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Eliciting Insight from Covert Operations by US

Understanding global governance otherwise in response to THEM (Part #1)


Introduction
US: Universal Synthesizer or Universal Sympathizer?
THEM: Terrifying Hypothetical External Mentalities?
THEM as the "borgification" of US
Covert operations by US in response to THEM
Eliciting insight from covert "usification"
Eliciting meaning through creative imagination
References

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Introduction

Given the seemingly chaotic global situation, there is a strong case for eliciting new insight -- new thinking -- to clarify present opportunities for global governance. The amount and variety of information is such that everyone is essentially overloaded -- snowed in, if not snowed down -- with limited capacity to accord attention to vital processes. In a sense there is therefore a need for what might be appropriately caricatured as a set of We-Key Leaks -- irrespective of how diplomatic they may be.

The challenge could be framed as one of intellectual property, namely one of reappropriating that which has been systematically misappropriated (Reclaiming the Heritage of Misappropriated Collective Endeavour, 2007). It is in this sense that there is a case for reframing understandings of US faced with the challenge of THEM. This is the dilemma posed by the "us and them" framing which currently dominates thinking with regard to global governance -- supported by the argument that one is either with us or against us.

The misappropriation would seem to be associated with enabling and promoting the externalization of "us", implying a bond which is less than self-evident. The nature and meaning of "we" is then less than meaningful to many, however much the sentiment is promoted in a quest for solidarity. The further implications of the sentiment may also be questionable (The Consensus Delusion: mysterious attractor undermining global civilization as currently imagined, 2011).

The argument here therefore explores the dynamic within a reappropriated US, understood as Universal Synthesizer or Universal Sympathizer -- aspiring to global organization and expression of identity, through the embodiment of the highest values. This cognitive dynamic is recognized as challenged by the negativity of Terrifying Hypothetical External Mentalities (THEM) seeking to undermine the coherence articulated and sustained so positively by US.

The approach could be criticized through arguments analogous to those challenging any moral equivalence between the actions of US and the actions of THEM -- as made by a former Ambassador of US to the UN (Jeane Kirkpatrick (The Myth of Moral Equivalence, 1986). This is consistent with the argument of Madeleine Albright, another Ambassador of US to the United Nations, when questioned on whether the sanctions against Iraq (killing more children than at Hiroshima) were appropriate. Albright replied: "I think this is a very hard choice, but the price -- we think the price is worth it." (We Think the Price is Worth It, Fair, 2001).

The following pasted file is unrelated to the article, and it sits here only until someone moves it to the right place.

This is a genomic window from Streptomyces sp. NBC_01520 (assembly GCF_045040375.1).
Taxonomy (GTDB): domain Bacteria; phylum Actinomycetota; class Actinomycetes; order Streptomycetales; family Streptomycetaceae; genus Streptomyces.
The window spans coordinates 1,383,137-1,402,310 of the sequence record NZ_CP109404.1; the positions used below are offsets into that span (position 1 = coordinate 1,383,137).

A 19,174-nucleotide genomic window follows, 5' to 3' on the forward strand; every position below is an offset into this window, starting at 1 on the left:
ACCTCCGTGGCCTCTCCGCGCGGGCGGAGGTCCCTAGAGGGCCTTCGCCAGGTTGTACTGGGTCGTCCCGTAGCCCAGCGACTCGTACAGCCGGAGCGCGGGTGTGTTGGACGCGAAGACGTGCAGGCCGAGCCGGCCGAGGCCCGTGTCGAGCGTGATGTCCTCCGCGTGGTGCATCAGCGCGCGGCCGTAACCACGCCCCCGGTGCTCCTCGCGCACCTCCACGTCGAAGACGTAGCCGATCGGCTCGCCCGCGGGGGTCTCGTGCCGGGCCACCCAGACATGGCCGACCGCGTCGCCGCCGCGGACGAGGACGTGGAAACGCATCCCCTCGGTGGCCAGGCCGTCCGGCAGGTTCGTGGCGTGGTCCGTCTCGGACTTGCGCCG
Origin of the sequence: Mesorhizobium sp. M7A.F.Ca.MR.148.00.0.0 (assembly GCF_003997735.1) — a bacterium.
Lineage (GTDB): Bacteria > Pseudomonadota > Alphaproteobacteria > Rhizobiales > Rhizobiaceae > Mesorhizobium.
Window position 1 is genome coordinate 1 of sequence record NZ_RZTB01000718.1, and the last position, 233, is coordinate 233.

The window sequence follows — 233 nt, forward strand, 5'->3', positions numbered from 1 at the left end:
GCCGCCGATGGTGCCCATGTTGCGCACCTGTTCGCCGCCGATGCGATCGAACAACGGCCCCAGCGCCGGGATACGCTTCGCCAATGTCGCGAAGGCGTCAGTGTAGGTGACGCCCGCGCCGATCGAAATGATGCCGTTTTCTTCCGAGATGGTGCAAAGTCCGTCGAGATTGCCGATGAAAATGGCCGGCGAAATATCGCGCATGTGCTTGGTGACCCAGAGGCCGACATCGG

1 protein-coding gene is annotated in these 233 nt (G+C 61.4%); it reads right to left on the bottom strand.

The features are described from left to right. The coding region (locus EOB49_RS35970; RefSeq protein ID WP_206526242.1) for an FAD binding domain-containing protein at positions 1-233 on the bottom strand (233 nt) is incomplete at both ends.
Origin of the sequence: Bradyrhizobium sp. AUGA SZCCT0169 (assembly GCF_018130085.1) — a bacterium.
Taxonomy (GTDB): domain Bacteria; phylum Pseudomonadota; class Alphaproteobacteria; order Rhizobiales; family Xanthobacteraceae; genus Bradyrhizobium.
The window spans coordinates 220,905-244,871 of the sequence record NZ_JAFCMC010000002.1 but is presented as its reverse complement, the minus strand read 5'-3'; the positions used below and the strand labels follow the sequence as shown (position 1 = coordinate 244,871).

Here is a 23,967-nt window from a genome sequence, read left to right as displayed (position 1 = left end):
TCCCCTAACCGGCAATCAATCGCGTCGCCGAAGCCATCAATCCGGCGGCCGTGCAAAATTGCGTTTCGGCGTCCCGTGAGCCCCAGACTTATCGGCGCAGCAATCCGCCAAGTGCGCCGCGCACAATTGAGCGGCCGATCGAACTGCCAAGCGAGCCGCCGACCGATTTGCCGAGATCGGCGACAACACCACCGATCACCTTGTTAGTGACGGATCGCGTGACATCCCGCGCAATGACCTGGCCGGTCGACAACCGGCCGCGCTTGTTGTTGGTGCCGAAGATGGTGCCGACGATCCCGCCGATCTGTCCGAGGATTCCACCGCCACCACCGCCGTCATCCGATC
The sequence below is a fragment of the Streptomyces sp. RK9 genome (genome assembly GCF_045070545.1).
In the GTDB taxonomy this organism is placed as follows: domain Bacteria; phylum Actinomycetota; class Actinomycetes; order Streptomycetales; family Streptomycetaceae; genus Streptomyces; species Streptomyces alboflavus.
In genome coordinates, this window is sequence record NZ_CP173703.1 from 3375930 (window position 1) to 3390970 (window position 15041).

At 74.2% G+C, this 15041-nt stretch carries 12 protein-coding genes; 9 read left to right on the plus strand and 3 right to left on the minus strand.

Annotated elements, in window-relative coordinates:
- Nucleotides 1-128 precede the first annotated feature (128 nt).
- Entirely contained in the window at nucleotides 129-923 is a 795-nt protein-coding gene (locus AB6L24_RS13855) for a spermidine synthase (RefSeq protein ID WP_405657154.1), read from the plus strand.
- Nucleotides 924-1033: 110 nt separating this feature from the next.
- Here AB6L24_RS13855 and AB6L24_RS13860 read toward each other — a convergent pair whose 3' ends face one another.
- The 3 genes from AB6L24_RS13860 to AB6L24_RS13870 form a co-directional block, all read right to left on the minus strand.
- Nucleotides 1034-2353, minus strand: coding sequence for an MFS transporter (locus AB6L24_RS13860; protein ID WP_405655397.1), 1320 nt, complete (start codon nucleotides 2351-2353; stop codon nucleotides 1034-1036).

There is however an argument for "mirroring" in the case of moral equivalence, as separately argued (Mirroring Global Moral Equivalence, 2010; My Reflecting Mirror World: making my World Summit on Sustainable Development worthwhile, 2002). As understood here, this mirroring can be fruitfully taken further through recognition of a form of metaphorical equivalence (Radical Cognitive Mirroring of Globalization: dynamically inning the unquestioningly outed, 2014).

If this is indeed to be understood as myth, the myth is usefully explored in terms of subtler insights into the role of myth (Karen Armstrong, A Short History of Myth, 2005). It is also potentially consistent with the work of Joseph Campbell (The Inner Reaches of Outer Space: metaphor as myth and as religion, 1986) and of ecophilosopher Henryk Skolimowski (The Participatory Mind: a new theory of knowledge and of the universe, 1994).

Any such metaphorical equivalence (or correspondence) appears convoluted -- and perhaps necessarily so. However its rejection fails to take account of the degree of unreason and absurdity which now characterizes global governance and its collective decision making processes. This has been variously argued by Charles Handy. The Age of Unreason, 1991; The Age of Paradox, 1995) and by others (Michael Foley, The Age of Absurdity: why modern life makes it hard to be happy, 2011).

At the time of writing this degree of failure of global governance is marked by a new venture in the previously much-deprecated process of "printing money" (ECB launches 1 trillion euro rescue plan to revive euro economy, Reuters, 22 January 2015; Europe's Massive Quantitative Easing Scheme Just Arrived, Business Insider, 22 January 2015; Why printing money won't work for Europe, The Telegraph, 23 January 2015). To many the initiative will indeed be considered the height of unreason and absurdity. With such logic, why deny such largesse to the most impoverished -- a strategy hitherto claimed to be unreasonable?


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